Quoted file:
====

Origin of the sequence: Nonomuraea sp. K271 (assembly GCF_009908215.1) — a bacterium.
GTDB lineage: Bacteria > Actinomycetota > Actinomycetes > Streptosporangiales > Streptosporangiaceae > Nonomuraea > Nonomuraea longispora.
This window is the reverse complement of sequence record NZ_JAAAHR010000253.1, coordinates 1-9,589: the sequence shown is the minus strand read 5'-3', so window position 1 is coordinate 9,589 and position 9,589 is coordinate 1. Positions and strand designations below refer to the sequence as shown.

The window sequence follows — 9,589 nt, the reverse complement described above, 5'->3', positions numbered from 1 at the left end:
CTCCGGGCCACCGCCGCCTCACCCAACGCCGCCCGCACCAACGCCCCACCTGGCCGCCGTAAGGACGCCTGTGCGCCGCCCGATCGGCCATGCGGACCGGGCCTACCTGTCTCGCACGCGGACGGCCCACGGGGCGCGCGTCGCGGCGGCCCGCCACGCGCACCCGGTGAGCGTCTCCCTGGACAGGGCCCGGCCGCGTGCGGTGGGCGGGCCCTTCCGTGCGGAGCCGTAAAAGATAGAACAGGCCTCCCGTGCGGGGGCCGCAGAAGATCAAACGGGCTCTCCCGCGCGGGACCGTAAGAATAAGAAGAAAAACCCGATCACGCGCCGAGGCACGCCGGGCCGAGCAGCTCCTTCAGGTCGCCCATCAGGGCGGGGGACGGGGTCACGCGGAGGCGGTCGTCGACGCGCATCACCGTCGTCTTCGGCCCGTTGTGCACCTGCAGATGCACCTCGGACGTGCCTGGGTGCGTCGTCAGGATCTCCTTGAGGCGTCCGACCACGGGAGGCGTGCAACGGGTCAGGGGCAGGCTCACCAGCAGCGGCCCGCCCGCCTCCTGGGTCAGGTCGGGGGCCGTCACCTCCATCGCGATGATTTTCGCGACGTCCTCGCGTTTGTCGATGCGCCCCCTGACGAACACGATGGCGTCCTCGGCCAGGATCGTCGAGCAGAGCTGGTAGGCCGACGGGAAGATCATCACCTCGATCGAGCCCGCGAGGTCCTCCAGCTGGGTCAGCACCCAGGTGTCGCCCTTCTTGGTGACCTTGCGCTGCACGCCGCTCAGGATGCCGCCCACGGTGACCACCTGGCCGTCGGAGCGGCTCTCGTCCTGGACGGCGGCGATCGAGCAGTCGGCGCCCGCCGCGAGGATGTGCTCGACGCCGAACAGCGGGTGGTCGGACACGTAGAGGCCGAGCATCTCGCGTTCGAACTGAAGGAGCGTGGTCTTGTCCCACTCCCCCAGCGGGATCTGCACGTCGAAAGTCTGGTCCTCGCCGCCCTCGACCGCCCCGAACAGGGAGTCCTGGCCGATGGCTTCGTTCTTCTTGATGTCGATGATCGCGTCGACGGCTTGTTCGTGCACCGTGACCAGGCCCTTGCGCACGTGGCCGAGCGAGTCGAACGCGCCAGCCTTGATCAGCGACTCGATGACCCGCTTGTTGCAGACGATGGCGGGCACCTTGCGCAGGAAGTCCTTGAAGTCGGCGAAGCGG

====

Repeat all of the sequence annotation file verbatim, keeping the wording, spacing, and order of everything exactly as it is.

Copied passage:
Origin of the sequence: Nonomuraea sp. K271 (assembly GCF_009908215.1) — a bacterium.
GTDB lineage: Bacteria > Actinomycetota > Actinomycetes > Streptosporangiales > Streptosporangiaceae > Nonomuraea > Nonomuraea longispora.
This window is the reverse complement of sequence record NZ_JAAAHR010000253.1, coordinates 1-9,589: the sequence shown is the minus strand read 5'-3', so window position 1 is coordinate 9,589 and position 9,589 is coordinate 1. Positions and strand designations below refer to the sequence as shown.

The window sequence follows — 9,589 nt, the reverse complement described above, 5'->3', positions numbered from 1 at the left end:
CTCCGGGCCACCGCCGCCTCACCCAACGCCGCCCGCACCAACGCCCCACCTGGCCGCCGTAAGGACGCCTGTGCGCCGCCCGATCGGCCATGCGGACCGGGCCTACCTGTCTCGCACGCGGACGGCCCACGGGGCGCGCGTCGCGGCGGCCCGCCACGCGCACCCGGTGAGCGTCTCCCTGGACAGGGCCCGGCCGCGTGCGGTGGGCGGGCCCTTCCGTGCGGAGCCGTAAAAGATAGAACAGGCCTCCCGTGCGGGGGCCGCAGAAGATCAAACGGGCTCTCCCGCGCGGGACCGTAAGAATAAGAAGAAAAACCCGATCACGCGCCGAGGCACGCCGGGCCGAGCAGCTCCTTCAGGTCGCCCATCAGGGCGGGGGACGGGGTCACGCGGAGGCGGTCGTCGACGCGCATCACCGTCGTCTTCGGCCCGTTGTGCACCTGCAGATGCACCTCGGACGTGCCTGGGTGCGTCGTCAGGATCTCCTTGAGGCGTCCGACCACGGGAGGCGTGCAACGGGTCAGGGGCAGGCTCACCAGCAGCGGCCCGCCCGCCTCCTGGGTCAGGTCGGGGGCCGTCACCTCCATCGCGATGATTTTCGCGACGTCCTCGCGTTTGTCGATGCGCCCCCTGACGAACACGATGGCGTCCTCGGCCAGGATCGTCGAGCAGAGCTGGTAGGCCGACGGGAAGATCATCACCTCGATCGAGCCCGCGAGGTCCTCCAGCTGGGTCAGCACCCAGGTGTCGCCCTTCTTGGTGACCTTGCGCTGCACGCCGCTCAGGATGCCGCCCACGGTGACCACCTGGCCGTCGGAGCGGCTCTCGTCCTGGACGGCGGCGATCGAGCAGTCGGCGCCCGCCGCGAGGATGTGCTCGACGCCGAACAGCGGGTGGTCGGACACGTAGAGGCCGAGCATCTCGCGTTCGAACTGAAGGAGCGTGGTCTTGTCCCACTCCCCCAGCGGGATCTGCACGTCGAAAGTCTGGTCCTCGCCGCCCTCGACCGCCCCGAACAGGGAGTCCTGGCCGATGGCTTCGTTCTTCTTGATGTCGATGATCGCGTCGACGGCTTGTTCGTGCACCGTGACCAGGCCCTTGCGCACGTGGCCGAGCGAGTCGAACGCGCCAGCCTTGATCAGCGACTCGATGACCCGCTTGTTGCAGACGATGGCGGGCACCTTGCGCAGGAAGTCCTTGAAGTCGGCGAAGCGG